Eric Reuterskiold — Operations Manager, Johnson Tractor

Years with the Company: 21

Age: 41

Owners: Leo and Eric Johnson

Major Line: Case IH

Shortlines: Kinze, Kubota, Stihl, Woods, Krause, Geringhoff, Exmark, Grasshopper, Great Plains, Simplicity

Locations: 3

Employees: 70

2013 Revenues: $111 Million

“I grew up working on a farm and decided I wanted to do something in that field. I went to Blackhawk Technical College, a local college that had an agribusiness program, but I still didn’t really know what I wanted to do after graduation. While I was going to school I worked at a fertilizer supply place selling parts. I liked the job, especially interacting with people, and that was just a part-time gig. Once I graduated, I got a job at the John Deere dealer in town working in the parts department and really enjoyed it. However, all of my friends worked at Johnson Tractor. When they had an opening 8 months later, they recruited me and I was hired. That was in 1993. It wasn’t that I didn’t like my old job, but when I was 22 it was all about where my friends were.

“I started off behind the parts counter for my first 7 years at Johnson Tractor. When the parts manager made the move to sales, I became the parts manager and still hold that position today in addition to being the operations manager. My position as operations manager evolved over time. I just started taking on more. I would look at the service department and say to the owner, Leo Johnson, ‘Why isn’t this being done?’ or ‘We can do this better.’ For example, I mentioned that our service manager spends a lot of his time talking on the phone and I thought he might make a better salesperson. Two weeks later, he was working in sales. Eventually in 2004, he told me I should start overseeing the service department as well. There was a service manager in place, but I did the department’s budget every year and oversaw things from the 30,000-foot level. I can read people pretty well, and Leo sees that in me too so he trusts what I say about personnel decisions.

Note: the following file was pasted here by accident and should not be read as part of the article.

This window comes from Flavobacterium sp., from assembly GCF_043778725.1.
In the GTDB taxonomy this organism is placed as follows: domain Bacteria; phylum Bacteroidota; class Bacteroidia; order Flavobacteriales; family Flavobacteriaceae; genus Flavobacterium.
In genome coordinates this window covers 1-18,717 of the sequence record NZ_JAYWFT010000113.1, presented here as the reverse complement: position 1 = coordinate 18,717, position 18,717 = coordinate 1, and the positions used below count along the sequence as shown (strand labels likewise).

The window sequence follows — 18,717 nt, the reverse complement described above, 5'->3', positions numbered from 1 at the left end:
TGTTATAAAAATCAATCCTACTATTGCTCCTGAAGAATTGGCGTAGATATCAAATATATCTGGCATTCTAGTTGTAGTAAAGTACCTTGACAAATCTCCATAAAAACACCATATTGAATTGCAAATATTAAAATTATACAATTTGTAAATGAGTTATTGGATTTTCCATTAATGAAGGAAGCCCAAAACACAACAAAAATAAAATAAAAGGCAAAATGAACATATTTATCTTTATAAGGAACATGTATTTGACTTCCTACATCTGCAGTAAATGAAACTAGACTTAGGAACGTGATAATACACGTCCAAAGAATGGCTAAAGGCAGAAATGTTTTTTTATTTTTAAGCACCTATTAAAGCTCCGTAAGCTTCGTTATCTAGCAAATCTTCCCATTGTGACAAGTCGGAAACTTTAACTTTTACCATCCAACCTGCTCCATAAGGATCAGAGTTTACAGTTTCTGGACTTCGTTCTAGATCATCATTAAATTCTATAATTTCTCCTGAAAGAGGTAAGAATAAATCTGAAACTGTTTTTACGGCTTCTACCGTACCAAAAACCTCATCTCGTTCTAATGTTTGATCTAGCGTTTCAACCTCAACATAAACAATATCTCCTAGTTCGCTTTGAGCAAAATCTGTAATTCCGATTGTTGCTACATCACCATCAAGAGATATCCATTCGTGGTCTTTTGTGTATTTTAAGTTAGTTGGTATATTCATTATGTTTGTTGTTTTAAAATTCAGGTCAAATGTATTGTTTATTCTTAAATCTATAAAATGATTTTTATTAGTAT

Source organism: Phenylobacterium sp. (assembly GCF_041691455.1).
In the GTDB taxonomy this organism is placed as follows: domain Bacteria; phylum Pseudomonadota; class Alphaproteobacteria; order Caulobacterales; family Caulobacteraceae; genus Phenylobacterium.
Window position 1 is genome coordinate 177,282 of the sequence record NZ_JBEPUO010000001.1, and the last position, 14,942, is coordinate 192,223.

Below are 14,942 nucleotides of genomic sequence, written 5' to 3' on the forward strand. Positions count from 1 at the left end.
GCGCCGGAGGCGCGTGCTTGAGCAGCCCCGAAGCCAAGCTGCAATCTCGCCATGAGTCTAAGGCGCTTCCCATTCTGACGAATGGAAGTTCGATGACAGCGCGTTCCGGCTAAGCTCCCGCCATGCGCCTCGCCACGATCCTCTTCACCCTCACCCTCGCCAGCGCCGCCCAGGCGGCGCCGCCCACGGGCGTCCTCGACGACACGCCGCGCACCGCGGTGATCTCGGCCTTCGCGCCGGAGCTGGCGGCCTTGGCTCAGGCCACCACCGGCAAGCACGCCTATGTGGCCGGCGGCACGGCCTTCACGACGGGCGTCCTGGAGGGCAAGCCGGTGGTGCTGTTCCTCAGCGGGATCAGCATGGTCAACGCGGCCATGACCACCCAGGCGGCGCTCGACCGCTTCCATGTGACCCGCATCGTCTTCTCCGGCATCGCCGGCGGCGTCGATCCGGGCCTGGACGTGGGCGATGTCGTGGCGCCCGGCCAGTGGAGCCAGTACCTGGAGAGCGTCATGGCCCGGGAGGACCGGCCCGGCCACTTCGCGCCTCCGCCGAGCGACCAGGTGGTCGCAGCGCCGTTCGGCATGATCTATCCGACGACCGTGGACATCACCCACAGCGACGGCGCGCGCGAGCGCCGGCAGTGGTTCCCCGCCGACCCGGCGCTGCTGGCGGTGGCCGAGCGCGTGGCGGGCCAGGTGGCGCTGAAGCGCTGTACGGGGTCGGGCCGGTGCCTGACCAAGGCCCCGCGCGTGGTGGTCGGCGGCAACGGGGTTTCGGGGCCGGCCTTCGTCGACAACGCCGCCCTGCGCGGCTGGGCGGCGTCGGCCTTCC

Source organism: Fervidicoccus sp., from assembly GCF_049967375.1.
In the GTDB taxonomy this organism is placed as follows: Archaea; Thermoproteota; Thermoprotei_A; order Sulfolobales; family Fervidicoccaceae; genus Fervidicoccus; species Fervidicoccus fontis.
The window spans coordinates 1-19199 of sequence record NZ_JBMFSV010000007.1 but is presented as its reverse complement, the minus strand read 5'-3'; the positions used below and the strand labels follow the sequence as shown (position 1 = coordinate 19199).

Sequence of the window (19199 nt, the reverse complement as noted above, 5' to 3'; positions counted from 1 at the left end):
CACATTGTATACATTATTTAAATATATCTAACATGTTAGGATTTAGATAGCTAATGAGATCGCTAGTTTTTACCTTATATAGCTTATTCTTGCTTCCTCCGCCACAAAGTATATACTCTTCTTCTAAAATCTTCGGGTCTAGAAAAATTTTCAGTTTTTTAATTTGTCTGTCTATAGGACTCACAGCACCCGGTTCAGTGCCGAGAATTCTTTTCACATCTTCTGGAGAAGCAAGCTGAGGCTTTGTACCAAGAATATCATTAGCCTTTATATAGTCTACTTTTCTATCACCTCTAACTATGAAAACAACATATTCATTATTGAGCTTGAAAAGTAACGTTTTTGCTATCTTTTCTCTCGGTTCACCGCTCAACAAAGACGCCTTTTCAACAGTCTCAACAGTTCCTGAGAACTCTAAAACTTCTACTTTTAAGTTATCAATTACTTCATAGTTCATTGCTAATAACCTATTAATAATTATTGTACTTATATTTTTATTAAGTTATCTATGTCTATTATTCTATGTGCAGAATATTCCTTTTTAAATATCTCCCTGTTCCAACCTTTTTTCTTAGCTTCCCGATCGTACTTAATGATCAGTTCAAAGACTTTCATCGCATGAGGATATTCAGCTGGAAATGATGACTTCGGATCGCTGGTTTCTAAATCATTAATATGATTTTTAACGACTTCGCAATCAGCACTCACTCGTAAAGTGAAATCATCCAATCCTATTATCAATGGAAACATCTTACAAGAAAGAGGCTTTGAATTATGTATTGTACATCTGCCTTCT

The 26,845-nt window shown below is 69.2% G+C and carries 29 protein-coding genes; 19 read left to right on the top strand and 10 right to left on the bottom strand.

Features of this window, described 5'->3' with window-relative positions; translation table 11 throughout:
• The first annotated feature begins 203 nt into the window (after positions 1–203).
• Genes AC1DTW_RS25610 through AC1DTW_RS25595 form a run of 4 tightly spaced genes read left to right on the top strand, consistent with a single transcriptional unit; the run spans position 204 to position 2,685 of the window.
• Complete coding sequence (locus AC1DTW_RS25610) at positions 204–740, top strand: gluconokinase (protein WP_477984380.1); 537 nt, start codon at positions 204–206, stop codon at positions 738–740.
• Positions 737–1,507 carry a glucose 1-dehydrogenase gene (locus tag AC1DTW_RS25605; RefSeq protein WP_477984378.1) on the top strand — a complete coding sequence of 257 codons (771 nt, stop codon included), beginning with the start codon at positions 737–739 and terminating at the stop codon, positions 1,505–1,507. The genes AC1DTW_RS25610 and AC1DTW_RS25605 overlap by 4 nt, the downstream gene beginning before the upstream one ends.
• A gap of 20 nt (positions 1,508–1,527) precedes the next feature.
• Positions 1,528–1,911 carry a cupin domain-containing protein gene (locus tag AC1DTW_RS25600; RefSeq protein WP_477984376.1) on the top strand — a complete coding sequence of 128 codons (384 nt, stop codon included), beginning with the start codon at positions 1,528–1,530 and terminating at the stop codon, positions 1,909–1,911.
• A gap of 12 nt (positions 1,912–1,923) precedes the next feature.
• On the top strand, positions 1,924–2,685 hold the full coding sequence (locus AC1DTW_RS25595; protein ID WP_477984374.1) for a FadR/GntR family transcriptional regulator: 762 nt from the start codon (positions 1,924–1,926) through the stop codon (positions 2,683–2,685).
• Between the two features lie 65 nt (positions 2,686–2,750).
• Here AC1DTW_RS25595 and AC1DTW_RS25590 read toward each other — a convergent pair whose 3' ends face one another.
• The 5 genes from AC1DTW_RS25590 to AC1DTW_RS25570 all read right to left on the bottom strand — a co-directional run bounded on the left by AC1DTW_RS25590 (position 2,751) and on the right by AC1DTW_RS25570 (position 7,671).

“In 2006, when we bought the store in Rochelle, Ill., it was a big step and we basically doubled in size. At that point, I started overseeing the Rochelle location’s parts and service managers and departments. Initially, I was spending about half my time down there and today I still make the 60-mile trip once a week. During that same time I also took on overseeing our precision farming department.”

Talks of Succession

“Around 2002, after I had been the parts manager for a while, Leo and I started having casual talks about the possibility of me taking on some ownership. While it was talked about, we never actually pursued it because we didn’t have to. He had a partner in his brother Eric, and I didn’t have a bunch of money to spend buying part of the dealership.